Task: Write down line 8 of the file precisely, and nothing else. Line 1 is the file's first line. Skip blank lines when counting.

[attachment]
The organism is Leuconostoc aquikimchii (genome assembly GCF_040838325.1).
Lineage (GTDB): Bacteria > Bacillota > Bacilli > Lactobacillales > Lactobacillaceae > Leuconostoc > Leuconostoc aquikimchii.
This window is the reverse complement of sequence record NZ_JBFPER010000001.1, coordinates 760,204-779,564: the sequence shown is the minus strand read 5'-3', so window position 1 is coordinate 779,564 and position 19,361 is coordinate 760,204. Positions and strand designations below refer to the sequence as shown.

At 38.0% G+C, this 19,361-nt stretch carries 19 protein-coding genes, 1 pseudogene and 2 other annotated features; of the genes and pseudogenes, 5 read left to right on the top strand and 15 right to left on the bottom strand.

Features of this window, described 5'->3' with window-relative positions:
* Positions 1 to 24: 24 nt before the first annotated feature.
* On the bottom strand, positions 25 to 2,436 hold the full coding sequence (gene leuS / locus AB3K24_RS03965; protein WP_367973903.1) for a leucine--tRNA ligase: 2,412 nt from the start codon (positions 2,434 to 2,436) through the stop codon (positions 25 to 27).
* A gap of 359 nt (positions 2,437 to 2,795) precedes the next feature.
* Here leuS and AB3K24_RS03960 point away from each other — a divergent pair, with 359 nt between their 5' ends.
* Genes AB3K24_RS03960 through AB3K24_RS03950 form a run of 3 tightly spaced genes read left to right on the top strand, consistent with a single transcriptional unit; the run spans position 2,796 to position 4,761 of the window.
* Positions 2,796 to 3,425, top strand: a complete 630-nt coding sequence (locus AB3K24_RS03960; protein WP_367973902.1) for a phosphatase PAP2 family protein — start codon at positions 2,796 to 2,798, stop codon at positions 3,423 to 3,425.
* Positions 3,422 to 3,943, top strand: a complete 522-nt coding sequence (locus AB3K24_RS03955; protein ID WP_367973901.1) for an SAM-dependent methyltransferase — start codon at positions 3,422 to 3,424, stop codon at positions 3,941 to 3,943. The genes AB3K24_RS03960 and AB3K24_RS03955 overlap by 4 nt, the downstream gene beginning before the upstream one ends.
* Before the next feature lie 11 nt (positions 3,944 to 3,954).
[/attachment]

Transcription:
* A gap of 359 nt (positions 2,437 to 2,795) precedes the next feature.